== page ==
5 Ways To Beat The Weather

Womens Running Summer

Snow, rain or sunshine, make sure you are ready for whatever conditions are thrown at you on your big day, advises Professor John Brewer

There are many things you can do to prepare for your Great Run. You can buy the right shoes, test out your running kit beforehand, make sure your diet is in order and that you have trained sufficiently well to make it round the course. 

But some things are unpredictable and out of your control. Among these is the weather and what it will throw at you on the day. I’ve run many marathons, half marathons and 10ks and, along with my team of sport scientists, have researched how the weather affects performance in these and other running events. 

Our research at St Mary’s University, Twickenham in London, has shown that a temperature of around 8-10 degrees is perfect for distance running. It’s warm enough to allow the muscles to function well, but not so hot that it creates a high risk of dehydration.

But I’ve also learned that you can overcome even the most adverse weather conditions to successfully complete your goal. How? Here are my top five tips:


I recommend checking the weather forecast regularly in the days before your big run. Remember you are not just checking to see what the weather is like up to the start of the event, but for any changes that may occur whilst you are out running. Don’t forget you could be on course for a while and the British climate is notoriously changeable, so be as prepared as you can.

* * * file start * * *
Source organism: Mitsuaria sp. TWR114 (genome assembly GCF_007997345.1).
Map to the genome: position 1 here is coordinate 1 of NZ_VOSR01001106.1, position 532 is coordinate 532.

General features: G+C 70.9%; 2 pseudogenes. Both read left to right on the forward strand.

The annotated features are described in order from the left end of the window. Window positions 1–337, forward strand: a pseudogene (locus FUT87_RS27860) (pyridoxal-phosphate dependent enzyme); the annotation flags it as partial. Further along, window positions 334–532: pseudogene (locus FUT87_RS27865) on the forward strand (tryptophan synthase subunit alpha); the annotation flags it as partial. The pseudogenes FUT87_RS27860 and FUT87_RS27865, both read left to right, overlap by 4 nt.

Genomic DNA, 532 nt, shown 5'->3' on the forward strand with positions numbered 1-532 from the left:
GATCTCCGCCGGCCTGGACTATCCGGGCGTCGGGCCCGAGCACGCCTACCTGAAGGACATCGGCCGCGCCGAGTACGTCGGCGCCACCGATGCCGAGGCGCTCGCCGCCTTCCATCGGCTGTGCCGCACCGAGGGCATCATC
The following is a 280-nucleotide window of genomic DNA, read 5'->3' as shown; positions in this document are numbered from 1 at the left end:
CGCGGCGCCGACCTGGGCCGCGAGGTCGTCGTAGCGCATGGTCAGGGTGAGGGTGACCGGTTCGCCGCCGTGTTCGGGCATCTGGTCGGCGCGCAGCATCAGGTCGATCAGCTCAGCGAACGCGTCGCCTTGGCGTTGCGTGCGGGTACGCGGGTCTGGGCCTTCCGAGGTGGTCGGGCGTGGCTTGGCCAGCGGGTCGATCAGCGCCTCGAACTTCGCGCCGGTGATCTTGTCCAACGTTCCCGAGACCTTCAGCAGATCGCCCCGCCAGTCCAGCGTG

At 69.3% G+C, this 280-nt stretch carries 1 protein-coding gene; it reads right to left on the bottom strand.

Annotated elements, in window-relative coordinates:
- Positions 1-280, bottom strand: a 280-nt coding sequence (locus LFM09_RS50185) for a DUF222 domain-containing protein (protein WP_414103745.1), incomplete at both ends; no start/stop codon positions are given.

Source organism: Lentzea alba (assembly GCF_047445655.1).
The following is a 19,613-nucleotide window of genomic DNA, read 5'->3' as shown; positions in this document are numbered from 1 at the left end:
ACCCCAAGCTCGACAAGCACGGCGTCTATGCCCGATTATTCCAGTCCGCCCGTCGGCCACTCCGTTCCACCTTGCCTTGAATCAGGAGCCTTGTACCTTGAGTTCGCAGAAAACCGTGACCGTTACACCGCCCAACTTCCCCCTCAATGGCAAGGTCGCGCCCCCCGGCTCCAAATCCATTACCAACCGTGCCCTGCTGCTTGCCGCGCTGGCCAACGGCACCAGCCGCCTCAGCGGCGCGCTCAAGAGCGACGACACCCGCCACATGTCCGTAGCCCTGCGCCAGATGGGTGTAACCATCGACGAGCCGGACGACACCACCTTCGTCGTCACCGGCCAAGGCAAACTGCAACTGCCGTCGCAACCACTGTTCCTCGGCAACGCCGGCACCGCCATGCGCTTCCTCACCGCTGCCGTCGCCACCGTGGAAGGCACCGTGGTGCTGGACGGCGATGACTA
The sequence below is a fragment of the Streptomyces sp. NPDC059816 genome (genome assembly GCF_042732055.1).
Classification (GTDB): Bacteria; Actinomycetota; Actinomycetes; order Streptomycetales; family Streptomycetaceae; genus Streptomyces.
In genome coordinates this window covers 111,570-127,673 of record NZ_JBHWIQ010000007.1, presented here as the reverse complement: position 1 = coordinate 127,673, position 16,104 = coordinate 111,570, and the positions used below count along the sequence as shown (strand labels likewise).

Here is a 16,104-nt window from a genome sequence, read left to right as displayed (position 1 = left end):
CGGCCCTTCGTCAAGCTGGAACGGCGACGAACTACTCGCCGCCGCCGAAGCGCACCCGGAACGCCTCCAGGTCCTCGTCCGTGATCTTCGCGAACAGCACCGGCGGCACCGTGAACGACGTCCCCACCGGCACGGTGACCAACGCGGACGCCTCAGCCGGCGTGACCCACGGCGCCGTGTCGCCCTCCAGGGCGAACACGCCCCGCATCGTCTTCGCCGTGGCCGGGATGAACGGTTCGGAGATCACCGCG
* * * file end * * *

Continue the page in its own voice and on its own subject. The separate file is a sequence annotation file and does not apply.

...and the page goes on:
If it’s hot, drink more the day before, set off slowly and make use of the on-course drinks. If it’s cold, you won’t need to drink as much as your body will be producing less sweat (its internal cooling mechanism), but don’t neglect fluids.

A lot of people make the mistake of thinking they don’t sweat at all when it’s cold, but you’d be surprised and failing to prepare can be disastrous. 


Make sure you are well wrapped up beforehand and wear a protective layer that can be discarded on the start line, such as an old t-shirt, but don’t be tempted to wear too much during the run itself. 

You will quickly warm up. Every movement a runner makes produces heat, which we lose by sweating. 

Our studies have shown it’s easier to run in cold conditions than warm, partly because it’s less effort for the body to stay cool. In tests conducted in our labs, we recreated a typical winter’s UK day and a typical summer’s day. 

We found that runners’ heart rates were about 6% higher in the hotter conditions and that they dehydrated by around 30-38% more in those hotter conditions over a 10k distance.

They also reported running in the cooler conditions to be around 30% easier.  


Running can seem like harder work when it’s very hot, so you may need to adjust your overall goal. 

Increase your fluid intake, but not excessively. And don’t set off too fast. Remember your SPF application as sunburn can be an issue. For those who have a surplus of body hair, a trim of the chest can help to cool your body, too.


Heavy rain can make running a little more challenging, so wear the right clothing to minimise the discomfort.

Choose high tech, lightweight specialist running fabrics over cotton which will retain moisture and can contribute to chafing.

On the plus side, rain can be cooling when you run, making it seem less like hard work. Whatever the weather, enjoy the experience!

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